We brought home our bouncing three pound box of lady bees (including one large queen) and stared at them for a full hour while they rested from the car ride. We prepped the feeders that we’d created by doctoring chick waterers – perfect! – loading a quart of sugar syrup into the hive to greet them as a welcome gift to their new home.

And, finally, we donned out beekeeper gear, clipped the queen’s cage to her new throne, and followed it with all twelve thousand of her attendants. It sounds so smooth when summarized in one sentence. In reality, it was terrifying. But still, it was official. We were beekeepers.

We were immediately obsessed.

In the six weeks since, we have lost all of our normal friends and now only socialize with strangers who haven’t yet heard about our bees yet and we only socialize with them until they back slowly away while pretending to take a phone call. 

It’s fine. 

When we’re lonely, we just stand at the kitchen window with our bee-noculars, checking on the hive. Most afternoons, it is exciting. However, if it is below sixty degrees, there will be minimal action. Also if it is windy or rainy or before 11:00am if there is too much noise or…I may have been a bee in a previous life. But, dang it, if it is a perfectly sunny day and, as soon as the temperature hits sixty-one, we are glued to the window to watch the door as the worker bees head out to do their pollen collection. Full disclosure: they do have to commute as our yard does not offer flowers (see gardening skills above).

Wait, now I’m forcing my bee stories on my followers. Apologies. Please don’t unfriend me.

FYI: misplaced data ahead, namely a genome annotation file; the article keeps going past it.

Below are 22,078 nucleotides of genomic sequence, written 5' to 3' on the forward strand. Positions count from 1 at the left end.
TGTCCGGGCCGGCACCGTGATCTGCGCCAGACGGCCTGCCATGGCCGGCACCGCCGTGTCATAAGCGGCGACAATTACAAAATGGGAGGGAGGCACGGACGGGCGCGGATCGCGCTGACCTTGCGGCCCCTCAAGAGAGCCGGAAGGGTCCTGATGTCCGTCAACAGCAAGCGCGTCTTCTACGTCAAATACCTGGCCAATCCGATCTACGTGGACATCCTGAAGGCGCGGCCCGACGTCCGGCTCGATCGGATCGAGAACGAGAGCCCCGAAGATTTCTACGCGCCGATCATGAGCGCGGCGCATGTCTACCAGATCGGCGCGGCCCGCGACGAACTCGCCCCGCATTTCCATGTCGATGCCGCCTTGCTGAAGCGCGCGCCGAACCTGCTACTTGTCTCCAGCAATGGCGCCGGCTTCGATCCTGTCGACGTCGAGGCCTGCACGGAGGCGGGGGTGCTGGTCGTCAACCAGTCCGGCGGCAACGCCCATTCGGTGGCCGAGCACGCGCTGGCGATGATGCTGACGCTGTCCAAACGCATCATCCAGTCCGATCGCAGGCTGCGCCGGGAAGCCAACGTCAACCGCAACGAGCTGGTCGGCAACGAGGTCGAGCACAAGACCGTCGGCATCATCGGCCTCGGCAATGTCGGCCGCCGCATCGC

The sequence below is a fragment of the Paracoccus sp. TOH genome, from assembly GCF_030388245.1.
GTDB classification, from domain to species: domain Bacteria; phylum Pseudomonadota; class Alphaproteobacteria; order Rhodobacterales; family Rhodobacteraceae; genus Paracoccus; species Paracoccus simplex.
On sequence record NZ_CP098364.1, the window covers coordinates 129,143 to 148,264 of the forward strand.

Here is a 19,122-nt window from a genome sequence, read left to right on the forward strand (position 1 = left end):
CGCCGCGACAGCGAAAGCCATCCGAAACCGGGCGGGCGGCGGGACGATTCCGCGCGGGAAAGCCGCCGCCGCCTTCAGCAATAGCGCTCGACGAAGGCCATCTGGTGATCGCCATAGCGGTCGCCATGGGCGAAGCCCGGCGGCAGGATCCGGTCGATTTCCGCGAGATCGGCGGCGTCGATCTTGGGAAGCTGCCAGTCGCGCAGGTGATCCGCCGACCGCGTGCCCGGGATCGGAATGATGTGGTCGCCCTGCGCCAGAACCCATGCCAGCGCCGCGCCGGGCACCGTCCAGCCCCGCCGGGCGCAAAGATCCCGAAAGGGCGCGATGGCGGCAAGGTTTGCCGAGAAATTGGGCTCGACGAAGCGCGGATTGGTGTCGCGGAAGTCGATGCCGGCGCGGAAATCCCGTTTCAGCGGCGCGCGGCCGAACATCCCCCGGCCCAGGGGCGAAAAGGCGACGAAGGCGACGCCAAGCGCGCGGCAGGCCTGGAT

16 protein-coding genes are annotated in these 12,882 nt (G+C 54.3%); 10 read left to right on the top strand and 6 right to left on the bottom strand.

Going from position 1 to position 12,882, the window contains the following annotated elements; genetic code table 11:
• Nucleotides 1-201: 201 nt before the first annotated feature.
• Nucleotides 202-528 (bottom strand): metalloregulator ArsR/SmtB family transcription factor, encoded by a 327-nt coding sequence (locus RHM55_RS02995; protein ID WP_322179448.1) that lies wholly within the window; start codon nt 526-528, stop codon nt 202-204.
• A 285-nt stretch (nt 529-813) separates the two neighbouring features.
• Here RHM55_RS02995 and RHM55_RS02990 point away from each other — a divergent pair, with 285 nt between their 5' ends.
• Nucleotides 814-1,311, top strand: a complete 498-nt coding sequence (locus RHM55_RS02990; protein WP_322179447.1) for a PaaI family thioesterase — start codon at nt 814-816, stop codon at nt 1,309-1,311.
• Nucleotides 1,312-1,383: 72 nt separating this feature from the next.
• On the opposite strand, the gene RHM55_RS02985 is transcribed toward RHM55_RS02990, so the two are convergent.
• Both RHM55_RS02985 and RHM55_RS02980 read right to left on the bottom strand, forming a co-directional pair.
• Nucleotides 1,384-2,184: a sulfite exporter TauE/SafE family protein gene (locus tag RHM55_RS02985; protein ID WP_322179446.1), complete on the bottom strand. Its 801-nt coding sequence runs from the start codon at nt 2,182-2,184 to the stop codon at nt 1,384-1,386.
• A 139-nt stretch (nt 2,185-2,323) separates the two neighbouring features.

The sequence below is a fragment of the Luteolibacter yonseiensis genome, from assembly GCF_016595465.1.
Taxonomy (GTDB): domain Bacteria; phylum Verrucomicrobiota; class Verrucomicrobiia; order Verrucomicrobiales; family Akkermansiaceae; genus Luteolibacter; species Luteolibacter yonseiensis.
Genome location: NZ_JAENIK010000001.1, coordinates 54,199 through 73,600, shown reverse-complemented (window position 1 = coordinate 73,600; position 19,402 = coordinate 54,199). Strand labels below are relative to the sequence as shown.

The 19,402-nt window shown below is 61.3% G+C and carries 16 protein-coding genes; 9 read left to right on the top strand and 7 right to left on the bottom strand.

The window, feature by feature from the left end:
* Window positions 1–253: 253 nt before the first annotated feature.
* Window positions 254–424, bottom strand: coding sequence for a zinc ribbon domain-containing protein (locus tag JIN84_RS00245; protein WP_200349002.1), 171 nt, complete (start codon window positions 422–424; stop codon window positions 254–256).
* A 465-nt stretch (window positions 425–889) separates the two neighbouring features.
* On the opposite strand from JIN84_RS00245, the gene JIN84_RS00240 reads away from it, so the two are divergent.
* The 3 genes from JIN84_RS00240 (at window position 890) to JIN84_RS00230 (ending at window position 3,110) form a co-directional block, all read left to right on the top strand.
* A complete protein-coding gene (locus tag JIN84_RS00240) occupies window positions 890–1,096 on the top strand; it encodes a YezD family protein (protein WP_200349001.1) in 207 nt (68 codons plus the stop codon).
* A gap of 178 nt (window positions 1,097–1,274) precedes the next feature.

It’s just that these bees are so stinking interesting! A single bee? Not so interesting, but put 12,000 of them together and every day is another fascinating lesson. The colony is run like a well organized machine with some members dedicated to raising new bees and some guarding their home and some collecting pollen and then there’s that whole Queen thing who gets to just hang out all day and lay eggs.

We have learned their moods, the changes in buzz tones, and what time of day is not a great time to just drop by for a visit, thank you very much. 

We have learned that our own society could learn so much by just watching the daily magic of the hive.

No surprise then that we have intentions of picking up 24,000 more in the coming weeks. 

Rich has been building two new hives (and has slipped a bit into engineer mode on the second, no surprise there). We have marked the calendar for pick-up day and have the feeders ready to go – now color-coded by hive so as not to cause sharing issues. 

Yes, we may be obsessed. 

First day on solid food. No really. We missed it. The bees started to ignore their syrup so we had our bee-bysitter leave sugar cubes, which they loved.
When we returned from vacation, flowers were aplenty in the Ville and they’ve been on their own since.
How the hive looks when you visit during a busy time (which we try not to). We do check a few times a week to see how many combs are built – currently ten our of twenty bars have combs built on them.
A more sensible time to visit – when the workers are out collecting pollen. We check the combs for accuracy, essentially. Are they straight, are the bees gluing the combs to the walls, is the queen laying single or doubles…
The reality is, we still have no idea what we are doing.
We also look for different colors in the comb – darker for brood where the new bees come from, lighter for honey and storage. We will not collect honey on this hive as it’s meant for bees to just be bees in. Our next hives will enable us to separate out the combs that the Queen uses to lay eggs in vs combs that are just strictly for honey..
This guy is becoming a rock star. You wouldn’t know just how terrified he is of insects. He only screams silently, now.

3 thoughts on “Our 12,000 Children

  1. Penn State offers a handy little course through their certificate program for $120. It covers things like pest control, splits, re-queening, etc. It’s all online. Might be worth your time.